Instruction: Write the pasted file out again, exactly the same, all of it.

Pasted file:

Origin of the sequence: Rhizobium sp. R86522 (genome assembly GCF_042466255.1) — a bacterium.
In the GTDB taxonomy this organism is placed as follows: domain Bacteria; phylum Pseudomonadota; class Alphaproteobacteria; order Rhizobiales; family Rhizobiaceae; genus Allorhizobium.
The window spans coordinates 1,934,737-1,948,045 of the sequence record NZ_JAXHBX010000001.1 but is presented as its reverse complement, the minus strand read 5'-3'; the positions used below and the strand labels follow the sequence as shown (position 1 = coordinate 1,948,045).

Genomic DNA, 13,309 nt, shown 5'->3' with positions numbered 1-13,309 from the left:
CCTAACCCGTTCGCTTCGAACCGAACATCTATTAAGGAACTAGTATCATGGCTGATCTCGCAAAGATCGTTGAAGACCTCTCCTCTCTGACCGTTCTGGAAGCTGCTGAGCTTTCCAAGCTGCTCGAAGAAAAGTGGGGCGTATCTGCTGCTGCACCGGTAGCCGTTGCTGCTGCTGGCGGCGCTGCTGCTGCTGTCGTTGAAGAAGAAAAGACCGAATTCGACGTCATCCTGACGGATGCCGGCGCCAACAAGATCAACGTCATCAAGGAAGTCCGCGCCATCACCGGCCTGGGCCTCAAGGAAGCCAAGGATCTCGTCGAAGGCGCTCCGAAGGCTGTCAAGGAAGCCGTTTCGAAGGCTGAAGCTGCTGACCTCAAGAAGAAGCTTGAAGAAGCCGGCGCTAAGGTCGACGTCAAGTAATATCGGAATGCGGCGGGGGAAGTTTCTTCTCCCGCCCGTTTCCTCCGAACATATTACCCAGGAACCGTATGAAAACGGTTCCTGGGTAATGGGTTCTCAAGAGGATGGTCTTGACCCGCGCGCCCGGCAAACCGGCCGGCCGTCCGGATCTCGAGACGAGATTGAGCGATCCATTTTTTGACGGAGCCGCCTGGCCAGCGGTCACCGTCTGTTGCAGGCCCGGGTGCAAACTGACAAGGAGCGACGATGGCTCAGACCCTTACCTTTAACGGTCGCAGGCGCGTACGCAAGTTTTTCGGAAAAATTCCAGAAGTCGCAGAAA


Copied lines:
Origin of the sequence: Rhizobium sp. R86522 (genome assembly GCF_042466255.1) — a bacterium.
In the GTDB taxonomy this organism is placed as follows: domain Bacteria; phylum Pseudomonadota; class Alphaproteobacteria; order Rhizobiales; family Rhizobiaceae; genus Allorhizobium.
The window spans coordinates 1,934,737-1,948,045 of the sequence record NZ_JAXHBX010000001.1 but is presented as its reverse complement, the minus strand read 5'-3'; the positions used below and the strand labels follow the sequence as shown (position 1 = coordinate 1,948,045).

Genomic DNA, 13,309 nt, shown 5'->3' with positions numbered 1-13,309 from the left:
CCTAACCCGTTCGCTTCGAACCGAACATCTATTAAGGAACTAGTATCATGGCTGATCTCGCAAAGATCGTTGAAGACCTCTCCTCTCTGACCGTTCTGGAAGCTGCTGAGCTTTCCAAGCTGCTCGAAGAAAAGTGGGGCGTATCTGCTGCTGCACCGGTAGCCGTTGCTGCTGCTGGCGGCGCTGCTGCTGCTGTCGTTGAAGAAGAAAAGACCGAATTCGACGTCATCCTGACGGATGCCGGCGCCAACAAGATCAACGTCATCAAGGAAGTCCGCGCCATCACCGGCCTGGGCCTCAAGGAAGCCAAGGATCTCGTCGAAGGCGCTCCGAAGGCTGTCAAGGAAGCCGTTTCGAAGGCTGAAGCTGCTGACCTCAAGAAGAAGCTTGAAGAAGCCGGCGCTAAGGTCGACGTCAAGTAATATCGGAATGCGGCGGGGGAAGTTTCTTCTCCCGCCCGTTTCCTCCGAACATATTACCCAGGAACCGTATGAAAACGGTTCCTGGGTAATGGGTTCTCAAGAGGATGGTCTTGACCCGCGCGCCCGGCAAACCGGCCGGCCGTCCGGATCTCGAGACGAGATTGAGCGATCCATTTTTTGACGGAGCCGCCTGGCCAGCGGTCACCGTCTGTTGCAGGCCCGGGTGCAAACTGACAAGGAGCGACGATGGCTCAGACCCTTACCTTTAACGGTCGCAGGCGCGTACGCAAGTTTTTCGGAAAAATTCCAGAAGTCGCAGAAA